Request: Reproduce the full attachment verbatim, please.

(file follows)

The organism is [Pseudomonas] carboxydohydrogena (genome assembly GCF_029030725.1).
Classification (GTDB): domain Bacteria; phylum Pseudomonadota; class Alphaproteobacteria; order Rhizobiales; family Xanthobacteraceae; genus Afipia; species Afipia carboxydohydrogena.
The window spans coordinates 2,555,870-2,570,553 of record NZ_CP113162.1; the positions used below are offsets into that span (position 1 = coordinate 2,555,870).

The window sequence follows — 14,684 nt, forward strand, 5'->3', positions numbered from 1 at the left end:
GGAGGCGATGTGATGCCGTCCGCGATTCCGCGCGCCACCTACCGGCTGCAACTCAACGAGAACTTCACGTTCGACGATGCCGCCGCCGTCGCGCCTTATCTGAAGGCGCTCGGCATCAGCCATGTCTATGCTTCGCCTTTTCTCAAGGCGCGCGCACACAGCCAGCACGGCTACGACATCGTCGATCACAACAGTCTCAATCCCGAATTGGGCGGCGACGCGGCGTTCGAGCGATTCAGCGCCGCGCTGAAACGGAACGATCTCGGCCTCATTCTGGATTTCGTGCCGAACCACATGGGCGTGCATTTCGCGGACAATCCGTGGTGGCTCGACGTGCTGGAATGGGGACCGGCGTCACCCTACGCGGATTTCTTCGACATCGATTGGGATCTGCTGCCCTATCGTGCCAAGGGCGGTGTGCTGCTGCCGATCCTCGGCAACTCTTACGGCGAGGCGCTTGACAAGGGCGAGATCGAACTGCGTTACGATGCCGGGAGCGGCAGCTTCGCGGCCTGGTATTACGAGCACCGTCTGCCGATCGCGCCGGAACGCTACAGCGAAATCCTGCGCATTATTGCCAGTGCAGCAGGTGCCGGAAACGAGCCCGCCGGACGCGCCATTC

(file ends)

The organism is [Pseudomonas] carboxydohydrogena (genome assembly GCF_029030725.1).
Classification (GTDB): domain Bacteria; phylum Pseudomonadota; class Alphaproteobacteria; order Rhizobiales; family Xanthobacteraceae; genus Afipia; species Afipia carboxydohydrogena.
The window spans coordinates 2,555,870-2,570,553 of record NZ_CP113162.1; the positions used below are offsets into that span (position 1 = coordinate 2,555,870).

The window sequence follows — 14,684 nt, forward strand, 5'->3', positions numbered from 1 at the left end:
GGAGGCGATGTGATGCCGTCCGCGATTCCGCGCGCCACCTACCGGCTGCAACTCAACGAGAACTTCACGTTCGACGATGCCGCCGCCGTCGCGCCTTATCTGAAGGCGCTCGGCATCAGCCATGTCTATGCTTCGCCTTTTCTCAAGGCGCGCGCACACAGCCAGCACGGCTACGACATCGTCGATCACAACAGTCTCAATCCCGAATTGGGCGGCGACGCGGCGTTCGAGCGATTCAGCGCCGCGCTGAAACGGAACGATCTCGGCCTCATTCTGGATTTCGTGCCGAACCACATGGGCGTGCATTTCGCGGACAATCCGTGGTGGCTCGACGTGCTGGAATGGGGACCGGCGTCACCCTACGCGGATTTCTTCGACATCGATTGGGATCTGCTGCCCTATCGTGCCAAGGGCGGTGTGCTGCTGCCGATCCTCGGCAACTCTTACGGCGAGGCGCTTGACAAGGGCGAGATCGAACTGCGTTACGATGCCGGGAGCGGCAGCTTCGCGGCCTGGTATTACGAGCACCGTCTGCCGATCGCGCCGGAACGCTACAGCGAAATCCTGCGCATTATTGCCAGTGCAGCAGGTGCCGGAAACGAGCCCGCCGGACGCGCCATTC